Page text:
The percentage of historic buildings in Maine is one of the highest in the country, with these buildings comprising a significant proportion of the state’s real estate portfolio. For years many communities and building owners were faced with trying to repurpose vacant mill buildings, abandoned schools, and other historic buildings whose original purposes were obsolete and adaptive uses not feasible. The passage of the Maine Historic Rehabilitation Tax Credit in 2008 has provided a new tool to recalibrate pro formas for income-producing projects. The 25% state credit is also paired with an additional 20% federal historic credit. Since 2008, 62 privately developed historic rehabilitation projects using these credits and investing more than a third-of-a billion dollars have been completed or are under construction in Maine.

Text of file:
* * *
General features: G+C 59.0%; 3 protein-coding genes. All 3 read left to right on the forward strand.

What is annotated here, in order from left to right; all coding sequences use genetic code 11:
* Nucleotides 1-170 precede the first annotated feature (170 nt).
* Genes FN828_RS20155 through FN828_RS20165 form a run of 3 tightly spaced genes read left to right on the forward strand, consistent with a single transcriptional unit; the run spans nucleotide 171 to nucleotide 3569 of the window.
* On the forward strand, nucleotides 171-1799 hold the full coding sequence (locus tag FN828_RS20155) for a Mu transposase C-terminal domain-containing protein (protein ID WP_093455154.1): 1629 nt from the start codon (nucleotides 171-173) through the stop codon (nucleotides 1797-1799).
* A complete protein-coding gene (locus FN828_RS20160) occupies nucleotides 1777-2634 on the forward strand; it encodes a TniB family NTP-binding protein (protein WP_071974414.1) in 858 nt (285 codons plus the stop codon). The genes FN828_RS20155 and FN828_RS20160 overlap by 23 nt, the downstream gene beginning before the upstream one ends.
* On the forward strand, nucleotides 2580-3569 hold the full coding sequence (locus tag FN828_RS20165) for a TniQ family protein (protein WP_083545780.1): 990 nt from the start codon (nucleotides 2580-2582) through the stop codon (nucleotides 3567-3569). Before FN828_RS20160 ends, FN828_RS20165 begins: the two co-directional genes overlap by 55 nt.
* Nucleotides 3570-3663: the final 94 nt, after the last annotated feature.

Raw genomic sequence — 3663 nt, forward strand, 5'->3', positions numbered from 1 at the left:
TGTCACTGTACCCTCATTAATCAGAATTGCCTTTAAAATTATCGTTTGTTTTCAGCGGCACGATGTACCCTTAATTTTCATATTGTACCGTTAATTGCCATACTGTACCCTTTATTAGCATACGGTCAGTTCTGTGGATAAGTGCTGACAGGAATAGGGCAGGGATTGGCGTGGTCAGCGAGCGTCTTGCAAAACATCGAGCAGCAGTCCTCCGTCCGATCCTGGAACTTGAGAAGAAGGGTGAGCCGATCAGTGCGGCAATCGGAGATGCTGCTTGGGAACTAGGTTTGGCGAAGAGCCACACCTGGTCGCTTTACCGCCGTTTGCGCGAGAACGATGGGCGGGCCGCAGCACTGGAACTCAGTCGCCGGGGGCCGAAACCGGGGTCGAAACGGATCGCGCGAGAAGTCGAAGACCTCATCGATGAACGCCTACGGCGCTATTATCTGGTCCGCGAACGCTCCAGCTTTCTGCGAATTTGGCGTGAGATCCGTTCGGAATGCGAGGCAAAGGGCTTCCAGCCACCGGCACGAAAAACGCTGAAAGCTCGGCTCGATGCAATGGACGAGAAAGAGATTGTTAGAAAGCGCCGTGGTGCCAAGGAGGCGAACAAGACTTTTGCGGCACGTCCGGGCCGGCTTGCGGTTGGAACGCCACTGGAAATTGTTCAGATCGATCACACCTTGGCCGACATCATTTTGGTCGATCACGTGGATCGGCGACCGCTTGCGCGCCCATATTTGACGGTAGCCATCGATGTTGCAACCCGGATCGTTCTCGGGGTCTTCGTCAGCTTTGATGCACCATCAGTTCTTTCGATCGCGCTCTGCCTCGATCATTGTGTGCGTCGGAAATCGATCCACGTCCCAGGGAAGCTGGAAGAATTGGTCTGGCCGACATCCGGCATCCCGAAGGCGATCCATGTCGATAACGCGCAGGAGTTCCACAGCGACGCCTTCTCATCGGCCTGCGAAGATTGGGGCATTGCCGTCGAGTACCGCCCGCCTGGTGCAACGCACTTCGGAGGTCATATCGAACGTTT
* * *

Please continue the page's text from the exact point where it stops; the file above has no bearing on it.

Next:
What buildings are eligible for these tax credits? What are the rehabilitation requirements? Which buildings have used the credits and for what purposes? How is the financing for various projects structured? What are the requirements and limitations? This program will outline the key elements of the credit, provide examples of how it has been used and how projects have been financed, discuss the tax consequences for the users and reveal the results of the just-completed economic impact report from Planning Decisions and Maine Preservation.
Join MEREDA for breakfast on April 14, 2015 from 7:30 – 9:00 AM at DaVinci’s Eatery in the Bates Mill Complex in Lewiston to learn how Maine’s Historic Tax Credit has transformed Historic Rehabilitation in the State.
Buffet Breakfast: 7:30 – 8:00 AM | Program: 8:00- 9:00 AM
For more information and to register, visit www.mereda.org.